Chapter

What has the Scottish Parliament achieved, and what can it teach Westminster?

Barry K. Winetrobe and Robert Hazell

in Anglo-Scottish Relations, from 1900 to Devolution and Beyond

Published by British Academy

Published in print December 2005 | ISBN: 9780197263310
Published online February 2012 | e-ISBN: 9780191734144 | DOI: http://dx.doi.org/10.5871/bacad/9780197263310.003.0005

Series: Proceedings of the British Academy

What has the Scottish Parliament achieved, and what can it teach Westminster?

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This chapter argues that there was a determination that the 1997 devolution plan, unlike the earlier 1979 plan, would be ‘not like Westminster’ but would result from a ‘home-grown process’. It classifies the Holyrood parliament's successes and its failures, but its successes are there to be transferred and to be copied. In particular, it explains the four key principles of the Consultative Steering Group report: power-sharing, accountability, openness and accessibility, and equal opportunities. There is no generally accepted inclusive list of functions that a parliament is expected to carry out. It then investigates the four interlocking aspects of the parliament in operation over its first four-year session, as examples of how it has performed and how it may have lessons for Westminster. These include the arrangement of parliamentary business, legislation, committees, and accountability and representation. The committees are probably the Scottish Parliament's greatest single practical achievement. The other main feature of the parliament by comparison with Westminster is its greater institutional autonomy in relation to the Executive. The Scottish Parliament has also demonstrated a determination to be a learning parliament.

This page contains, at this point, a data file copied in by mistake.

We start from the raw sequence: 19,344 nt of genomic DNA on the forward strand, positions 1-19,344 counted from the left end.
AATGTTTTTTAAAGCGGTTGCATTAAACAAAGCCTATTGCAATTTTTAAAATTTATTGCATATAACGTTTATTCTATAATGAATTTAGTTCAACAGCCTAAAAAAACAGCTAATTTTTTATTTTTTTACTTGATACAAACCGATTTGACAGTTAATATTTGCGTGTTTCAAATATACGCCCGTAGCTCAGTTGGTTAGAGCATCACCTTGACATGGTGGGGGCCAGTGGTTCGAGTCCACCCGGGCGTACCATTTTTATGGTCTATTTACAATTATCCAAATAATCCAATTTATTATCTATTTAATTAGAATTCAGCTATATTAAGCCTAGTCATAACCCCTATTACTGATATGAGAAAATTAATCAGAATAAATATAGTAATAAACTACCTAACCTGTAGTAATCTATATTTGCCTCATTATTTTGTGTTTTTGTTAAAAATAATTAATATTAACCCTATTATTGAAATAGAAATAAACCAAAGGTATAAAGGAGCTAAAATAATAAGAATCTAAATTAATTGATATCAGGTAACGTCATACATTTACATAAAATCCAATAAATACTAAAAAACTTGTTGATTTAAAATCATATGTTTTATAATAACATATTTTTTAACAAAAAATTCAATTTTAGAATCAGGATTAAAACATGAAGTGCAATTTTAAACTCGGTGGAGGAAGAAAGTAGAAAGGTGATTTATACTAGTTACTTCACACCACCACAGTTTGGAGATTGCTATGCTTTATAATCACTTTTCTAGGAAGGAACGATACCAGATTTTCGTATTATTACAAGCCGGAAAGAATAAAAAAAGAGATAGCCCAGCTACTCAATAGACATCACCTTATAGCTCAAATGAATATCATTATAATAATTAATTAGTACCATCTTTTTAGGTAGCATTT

Keywords: Scottish Parliament; Westminster; Consultative Steering Group; power-sharing; accountability; openness; accessibility; equal opportunities

Chapter.  6446 words. 

Subjects: Modern History (1700 to 1945)

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